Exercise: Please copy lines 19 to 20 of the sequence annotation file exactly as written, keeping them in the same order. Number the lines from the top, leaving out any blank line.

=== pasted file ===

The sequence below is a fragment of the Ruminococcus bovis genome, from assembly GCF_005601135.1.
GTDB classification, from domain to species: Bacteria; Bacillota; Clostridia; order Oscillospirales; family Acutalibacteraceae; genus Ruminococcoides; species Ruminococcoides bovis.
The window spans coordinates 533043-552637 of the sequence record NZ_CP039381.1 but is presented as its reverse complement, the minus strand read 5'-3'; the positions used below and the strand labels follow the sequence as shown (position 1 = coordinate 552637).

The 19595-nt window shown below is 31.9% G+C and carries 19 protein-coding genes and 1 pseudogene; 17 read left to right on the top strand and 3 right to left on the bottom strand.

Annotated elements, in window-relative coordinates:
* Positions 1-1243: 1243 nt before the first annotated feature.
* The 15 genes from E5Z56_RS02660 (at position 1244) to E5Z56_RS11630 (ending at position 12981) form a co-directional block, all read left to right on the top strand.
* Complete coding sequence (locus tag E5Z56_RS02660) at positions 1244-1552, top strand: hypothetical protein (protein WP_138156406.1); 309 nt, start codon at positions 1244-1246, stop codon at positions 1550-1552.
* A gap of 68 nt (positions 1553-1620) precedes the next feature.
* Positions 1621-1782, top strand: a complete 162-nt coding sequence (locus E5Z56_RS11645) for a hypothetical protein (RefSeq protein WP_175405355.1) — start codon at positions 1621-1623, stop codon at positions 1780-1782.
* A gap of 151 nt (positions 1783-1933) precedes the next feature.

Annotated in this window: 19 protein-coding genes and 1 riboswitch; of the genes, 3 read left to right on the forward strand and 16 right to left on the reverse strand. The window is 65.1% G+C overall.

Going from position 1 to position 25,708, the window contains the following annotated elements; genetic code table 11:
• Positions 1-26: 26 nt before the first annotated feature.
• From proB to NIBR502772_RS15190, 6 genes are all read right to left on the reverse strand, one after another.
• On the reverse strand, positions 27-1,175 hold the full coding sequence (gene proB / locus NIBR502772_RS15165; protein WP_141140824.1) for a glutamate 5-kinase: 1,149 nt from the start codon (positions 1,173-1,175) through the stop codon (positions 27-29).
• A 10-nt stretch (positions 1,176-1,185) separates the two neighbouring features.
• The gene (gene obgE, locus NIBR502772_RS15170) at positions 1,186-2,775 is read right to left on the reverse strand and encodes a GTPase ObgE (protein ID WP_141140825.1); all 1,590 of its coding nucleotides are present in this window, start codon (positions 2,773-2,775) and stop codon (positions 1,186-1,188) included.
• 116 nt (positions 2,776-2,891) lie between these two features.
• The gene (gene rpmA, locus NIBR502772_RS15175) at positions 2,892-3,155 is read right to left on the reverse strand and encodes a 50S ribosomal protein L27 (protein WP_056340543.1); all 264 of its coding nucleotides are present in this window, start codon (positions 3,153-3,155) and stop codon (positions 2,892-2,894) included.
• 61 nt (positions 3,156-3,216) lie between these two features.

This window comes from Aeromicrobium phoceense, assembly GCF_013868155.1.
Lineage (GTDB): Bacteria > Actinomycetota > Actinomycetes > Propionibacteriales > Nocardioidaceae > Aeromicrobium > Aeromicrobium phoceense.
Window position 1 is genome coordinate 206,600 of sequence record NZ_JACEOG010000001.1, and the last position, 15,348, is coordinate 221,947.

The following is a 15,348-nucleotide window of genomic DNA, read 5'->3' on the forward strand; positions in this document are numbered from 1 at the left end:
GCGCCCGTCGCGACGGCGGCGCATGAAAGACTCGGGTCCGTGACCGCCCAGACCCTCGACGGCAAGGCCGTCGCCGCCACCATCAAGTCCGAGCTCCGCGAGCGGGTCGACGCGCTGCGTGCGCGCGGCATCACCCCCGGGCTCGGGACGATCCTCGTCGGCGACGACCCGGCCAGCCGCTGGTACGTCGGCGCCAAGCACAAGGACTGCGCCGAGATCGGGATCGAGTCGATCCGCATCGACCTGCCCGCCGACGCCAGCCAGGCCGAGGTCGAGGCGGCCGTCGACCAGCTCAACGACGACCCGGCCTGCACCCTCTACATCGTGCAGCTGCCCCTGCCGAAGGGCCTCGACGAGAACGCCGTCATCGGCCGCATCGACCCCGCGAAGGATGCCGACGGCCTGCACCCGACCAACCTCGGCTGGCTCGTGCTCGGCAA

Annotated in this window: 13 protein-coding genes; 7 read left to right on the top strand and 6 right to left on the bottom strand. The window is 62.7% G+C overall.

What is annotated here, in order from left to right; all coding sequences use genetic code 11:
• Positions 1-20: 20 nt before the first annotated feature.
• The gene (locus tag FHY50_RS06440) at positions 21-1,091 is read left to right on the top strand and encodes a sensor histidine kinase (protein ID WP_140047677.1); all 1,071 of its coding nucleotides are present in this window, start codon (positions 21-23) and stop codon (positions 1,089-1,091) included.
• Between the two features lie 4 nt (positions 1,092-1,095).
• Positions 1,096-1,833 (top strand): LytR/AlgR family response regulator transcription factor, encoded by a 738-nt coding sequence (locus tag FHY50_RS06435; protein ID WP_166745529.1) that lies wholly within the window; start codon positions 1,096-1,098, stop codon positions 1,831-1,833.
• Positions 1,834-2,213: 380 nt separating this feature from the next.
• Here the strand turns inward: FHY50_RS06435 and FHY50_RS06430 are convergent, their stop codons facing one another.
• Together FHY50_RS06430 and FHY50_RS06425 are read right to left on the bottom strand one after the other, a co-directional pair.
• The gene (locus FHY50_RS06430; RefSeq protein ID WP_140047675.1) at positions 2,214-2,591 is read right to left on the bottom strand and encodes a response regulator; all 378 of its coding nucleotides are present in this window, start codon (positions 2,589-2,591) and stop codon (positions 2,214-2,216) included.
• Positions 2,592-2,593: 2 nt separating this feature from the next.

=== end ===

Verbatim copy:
• 116 nt (positions 2,776-2,891) lie between these two features.
• The gene (gene rpmA, locus NIBR502772_RS15175) at positions 2,892-3,155 is read right to left on the reverse strand and encodes a 50S ribosomal protein L27 (protein WP_056340543.1); all 264 of its coding nucleotides are present in this window, start codon (positions 3,153-3,155) and stop codon (positions 2,892-2,894) included.